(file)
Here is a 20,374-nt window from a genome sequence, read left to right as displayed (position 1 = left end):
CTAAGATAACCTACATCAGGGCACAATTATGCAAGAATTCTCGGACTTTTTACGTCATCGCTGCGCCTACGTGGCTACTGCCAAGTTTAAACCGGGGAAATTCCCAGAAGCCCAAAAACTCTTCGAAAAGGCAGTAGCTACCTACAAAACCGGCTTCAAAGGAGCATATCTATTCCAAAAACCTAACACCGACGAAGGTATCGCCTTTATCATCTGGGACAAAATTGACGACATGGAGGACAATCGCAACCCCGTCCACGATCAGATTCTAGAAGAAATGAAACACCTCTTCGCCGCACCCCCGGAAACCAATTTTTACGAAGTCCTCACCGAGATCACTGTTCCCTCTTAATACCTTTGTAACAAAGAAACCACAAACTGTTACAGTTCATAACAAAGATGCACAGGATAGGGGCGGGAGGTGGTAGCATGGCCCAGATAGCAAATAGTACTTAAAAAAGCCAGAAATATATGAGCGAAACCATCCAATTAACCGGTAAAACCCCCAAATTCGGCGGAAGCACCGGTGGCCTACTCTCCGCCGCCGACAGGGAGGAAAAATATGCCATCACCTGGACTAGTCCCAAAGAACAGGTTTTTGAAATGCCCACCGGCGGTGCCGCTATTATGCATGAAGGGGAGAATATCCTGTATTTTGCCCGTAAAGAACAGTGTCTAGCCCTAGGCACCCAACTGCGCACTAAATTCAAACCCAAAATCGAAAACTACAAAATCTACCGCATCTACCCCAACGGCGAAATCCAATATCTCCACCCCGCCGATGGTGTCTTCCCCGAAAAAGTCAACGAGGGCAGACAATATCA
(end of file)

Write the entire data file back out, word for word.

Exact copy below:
Here is a 20,374-nt window from a genome sequence, read left to right as displayed (position 1 = left end):
CTAAGATAACCTACATCAGGGCACAATTATGCAAGAATTCTCGGACTTTTTACGTCATCGCTGCGCCTACGTGGCTACTGCCAAGTTTAAACCGGGGAAATTCCCAGAAGCCCAAAAACTCTTCGAAAAGGCAGTAGCTACCTACAAAACCGGCTTCAAAGGAGCATATCTATTCCAAAAACCTAACACCGACGAAGGTATCGCCTTTATCATCTGGGACAAAATTGACGACATGGAGGACAATCGCAACCCCGTCCACGATCAGATTCTAGAAGAAATGAAACACCTCTTCGCCGCACCCCCGGAAACCAATTTTTACGAAGTCCTCACCGAGATCACTGTTCCCTCTTAATACCTTTGTAACAAAGAAACCACAAACTGTTACAGTTCATAACAAAGATGCACAGGATAGGGGCGGGAGGTGGTAGCATGGCCCAGATAGCAAATAGTACTTAAAAAAGCCAGAAATATATGAGCGAAACCATCCAATTAACCGGTAAAACCCCCAAATTCGGCGGAAGCACCGGTGGCCTACTCTCCGCCGCCGACAGGGAGGAAAAATATGCCATCACCTGGACTAGTCCCAAAGAACAGGTTTTTGAAATGCCCACCGGCGGTGCCGCTATTATGCATGAAGGGGAGAATATCCTGTATTTTGCCCGTAAAGAACAGTGTCTAGCCCTAGGCACCCAACTGCGCACTAAATTCAAACCCAAAATCGAAAACTACAAAATCTACCGCATCTACCCCAACGGCGAAATCCAATATCTCCACCCCGCCGATGGTGTCTTCCCCGAAAAAGTCAACGAGGGCAGACAATATCA